GEORGE WASHINGTON, An extract of the Act, entitled, ‘An Act, for the relief and Protection of American Seamen;’ passed in the fourth Congress of the United States, at the first Session, begun and held at the City of Philadelphia, on Monday the seventh of December, One thousand seven hundred and ninety-five. May 28, 1796. Broadside. Baltimore, MD: John Hayes. Signed in type by George Washington as President, Jonathan Dayton as Speaker of the House of Representatives, and Samuel Livermore as President pro tempore of the Senate, printing the fifth and sixth sections of the act. 4 pp., 8½ x 13 in.

   More...

it shall...be the duty of the master of every ship or vessel of the United States, any of the crew whereof shall have been impressed or detained by any foreign power, at the first port, at which such ship or vessel shall arrive...immediately to make a protest.

This rare historical broadside addresses the pressing issue of the impressment of American, a major factor leading the young United States into the Quasi-War with France (1798-1800) and later to the War of 1812 with Great Britain.

Item #24393, $3,750

N.H. Addresses Articles of Confederation Flaw: Gives Congress Power to Negotiate Trade & Tariff Deals – if All 13 States Agree

NEW HAMPSHIRE, General Court, Manuscript Document Signed by a Clerk, June 23, 1785, [Exeter], New Hampshire. Blindstamped “Archives de Chastellux” at top left. 2 pp., 8 x 13½ in., 6/23/1785.

   More...

“the united States in Congress assembled, be, and they hereby are vested, with full power, and authority, in the part, and in the behalf of this State, to make and enter into such general ordinances, and treaties for the due regulation of the trade, and commerce of the united States, as they may judge best calculated to promote the weal, and prosperity thereof…”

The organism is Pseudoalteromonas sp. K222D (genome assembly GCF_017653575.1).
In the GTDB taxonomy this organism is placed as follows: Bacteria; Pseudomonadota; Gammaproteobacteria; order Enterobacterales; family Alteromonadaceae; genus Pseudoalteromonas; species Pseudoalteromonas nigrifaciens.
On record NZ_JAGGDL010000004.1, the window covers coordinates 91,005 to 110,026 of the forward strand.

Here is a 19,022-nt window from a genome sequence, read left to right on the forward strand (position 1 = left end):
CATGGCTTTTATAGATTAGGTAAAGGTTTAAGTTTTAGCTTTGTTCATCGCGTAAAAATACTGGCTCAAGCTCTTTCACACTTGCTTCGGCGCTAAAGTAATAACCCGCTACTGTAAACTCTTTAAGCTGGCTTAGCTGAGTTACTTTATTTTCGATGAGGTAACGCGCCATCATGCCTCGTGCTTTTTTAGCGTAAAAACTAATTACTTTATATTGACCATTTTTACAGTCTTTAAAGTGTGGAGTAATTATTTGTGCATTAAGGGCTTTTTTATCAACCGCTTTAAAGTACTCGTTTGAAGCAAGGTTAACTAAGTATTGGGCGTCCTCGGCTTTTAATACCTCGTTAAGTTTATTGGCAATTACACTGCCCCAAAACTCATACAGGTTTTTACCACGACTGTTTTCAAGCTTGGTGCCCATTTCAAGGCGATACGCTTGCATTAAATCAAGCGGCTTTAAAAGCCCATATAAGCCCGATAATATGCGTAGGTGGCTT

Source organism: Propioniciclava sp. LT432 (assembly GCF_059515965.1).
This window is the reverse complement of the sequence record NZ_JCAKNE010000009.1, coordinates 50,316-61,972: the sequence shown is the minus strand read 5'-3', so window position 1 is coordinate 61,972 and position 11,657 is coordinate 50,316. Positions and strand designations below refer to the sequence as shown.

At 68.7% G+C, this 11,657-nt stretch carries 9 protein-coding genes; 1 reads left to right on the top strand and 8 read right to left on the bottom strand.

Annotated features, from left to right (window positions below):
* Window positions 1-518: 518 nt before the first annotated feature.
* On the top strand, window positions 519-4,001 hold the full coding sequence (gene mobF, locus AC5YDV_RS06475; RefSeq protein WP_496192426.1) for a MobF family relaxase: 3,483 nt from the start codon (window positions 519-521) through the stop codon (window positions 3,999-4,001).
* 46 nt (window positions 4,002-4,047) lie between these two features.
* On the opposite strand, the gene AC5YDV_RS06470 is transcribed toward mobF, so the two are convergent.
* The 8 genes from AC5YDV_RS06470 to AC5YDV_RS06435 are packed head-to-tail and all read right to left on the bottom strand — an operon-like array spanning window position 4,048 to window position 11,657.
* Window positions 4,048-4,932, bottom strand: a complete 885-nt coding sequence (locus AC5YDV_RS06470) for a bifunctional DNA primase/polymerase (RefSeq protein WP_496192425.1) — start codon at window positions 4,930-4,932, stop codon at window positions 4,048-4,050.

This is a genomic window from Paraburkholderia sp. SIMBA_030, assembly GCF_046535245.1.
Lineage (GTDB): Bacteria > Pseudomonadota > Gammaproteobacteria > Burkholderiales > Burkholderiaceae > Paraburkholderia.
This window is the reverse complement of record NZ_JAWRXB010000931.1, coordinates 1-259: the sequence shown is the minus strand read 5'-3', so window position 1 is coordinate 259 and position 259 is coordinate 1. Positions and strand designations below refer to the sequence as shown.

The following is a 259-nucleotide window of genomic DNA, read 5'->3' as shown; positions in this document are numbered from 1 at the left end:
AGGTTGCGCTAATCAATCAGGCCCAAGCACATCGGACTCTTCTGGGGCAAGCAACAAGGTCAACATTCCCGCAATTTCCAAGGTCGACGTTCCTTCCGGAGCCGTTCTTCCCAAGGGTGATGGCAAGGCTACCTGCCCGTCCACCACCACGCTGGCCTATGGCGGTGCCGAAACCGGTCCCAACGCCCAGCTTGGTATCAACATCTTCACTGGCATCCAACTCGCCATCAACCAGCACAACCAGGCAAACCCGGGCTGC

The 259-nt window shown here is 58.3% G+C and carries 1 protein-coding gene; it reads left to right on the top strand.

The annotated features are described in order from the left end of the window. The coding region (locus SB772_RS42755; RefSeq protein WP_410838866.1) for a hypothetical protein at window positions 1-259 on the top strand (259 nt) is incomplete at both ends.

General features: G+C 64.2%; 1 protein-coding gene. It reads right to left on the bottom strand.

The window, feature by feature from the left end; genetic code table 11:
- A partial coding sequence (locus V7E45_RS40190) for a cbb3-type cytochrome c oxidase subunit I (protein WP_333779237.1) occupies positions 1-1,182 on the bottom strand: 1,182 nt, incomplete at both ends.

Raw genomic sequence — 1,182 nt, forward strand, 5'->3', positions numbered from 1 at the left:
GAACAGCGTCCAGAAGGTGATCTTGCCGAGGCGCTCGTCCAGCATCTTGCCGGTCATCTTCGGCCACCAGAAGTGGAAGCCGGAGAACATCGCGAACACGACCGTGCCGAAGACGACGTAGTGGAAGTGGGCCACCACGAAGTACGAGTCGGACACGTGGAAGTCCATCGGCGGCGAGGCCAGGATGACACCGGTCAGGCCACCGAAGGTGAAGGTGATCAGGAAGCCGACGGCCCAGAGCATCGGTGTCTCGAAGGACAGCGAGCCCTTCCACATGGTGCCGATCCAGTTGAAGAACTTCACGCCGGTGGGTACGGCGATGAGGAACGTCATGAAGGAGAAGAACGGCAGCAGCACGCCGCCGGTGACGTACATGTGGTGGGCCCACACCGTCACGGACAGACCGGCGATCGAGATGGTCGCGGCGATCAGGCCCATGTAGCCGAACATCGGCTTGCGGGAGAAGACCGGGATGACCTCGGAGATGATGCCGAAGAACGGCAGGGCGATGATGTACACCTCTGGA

Act grants the Confederation Congress the power to negotiate commercial treaties and collect duties to be used to pay down Revolutionary War debt. However, contrary to the Articles of Confederation Congress, N.H. agrees only if every other state agrees, as opposed to the two-thirds vote requested.

Item #25023.02, $3,000

U.S. Constitution – Contemporary List of States with Ratification Dates and Votes

[CONSTITUTION], Manuscript Document, ca. July 1788-1790. List of the first thirteen states and dates of ratification with votes. 1 p., 4 x 7 in.

   More...

Item #24876, $3,500

[Thomas Jefferson]. 1807 Acts of Congress, Including Law Abolishing Slave Trade, the Insurrection Act, and Lewis & Clark Content. First Edition.

[CONGRESS], Acts Passed at the Second Session of the Ninth Congress of the United States (Washington, D.C.: n.p., 1807). 134 pp. (219-352), 6 x 9 in. Includes table of contents (iv pp.) for this session, and index (29 pp.) and title page for entire volume at end.

   More...

it shall not be lawful to import or bring into the United States...any negro, mulatto, or person of color, with intent to hold, sell, or dispose of such negro, mulatto, or person of color, as a slave.

Item #23963, $4,500

George Washington’s Celebrated Trip from Mount Vernon to Inauguration in New York City

GEORGE WASHINGTON, First Inauguration. The Pennsylvania Packet, and Daily Advertiser, May 2, 1789. Newspaper. Philadelphia, Pa.: John Dunlap and David C. Claypoole. 4 pp., 11½ x 18¼ in.

   More...

His reception was warm, and joy sparkled in every countenance: the crowd was amazing.

Item #30027.11, $850

Benjamin Franklin Calls For Abolition of Slavery, Washington Addresses the Dutch Reformed Church on Religious Freedom, Thanksgiving Thoughts, Hamilton’s Plans, and More

[BENJAMIN FRANKLIN], Newspaper. Gazette of the United States. November 25, 1789, New York, N.Y., 4 pp., (pp. 257-60), 10 x 16 in.

   More...

Also offered as part of the Alexander Hamilton Collection: The Story of the Revolution & Founding.

This important newspaper includes an October 9, 1789 letter to George Washington, with his Address responding To the Synod of the Dutch Reformed Church in North America discussing his gratitude for their support, thanks for the nation weathering the revolution and peacefully establishing constitutional government, and ensuring religious freedom. (p. 1, col. 3).

As well as a printing of Benjamin Franklin’s “Address to the Public from the Pennsylvania Society for promoting the Abolition of Slavery and the Relief of free Negroes unlawfully held in bondage.”

Item #23116, $8,500
Page of 9 (176 items) — show per page
Next »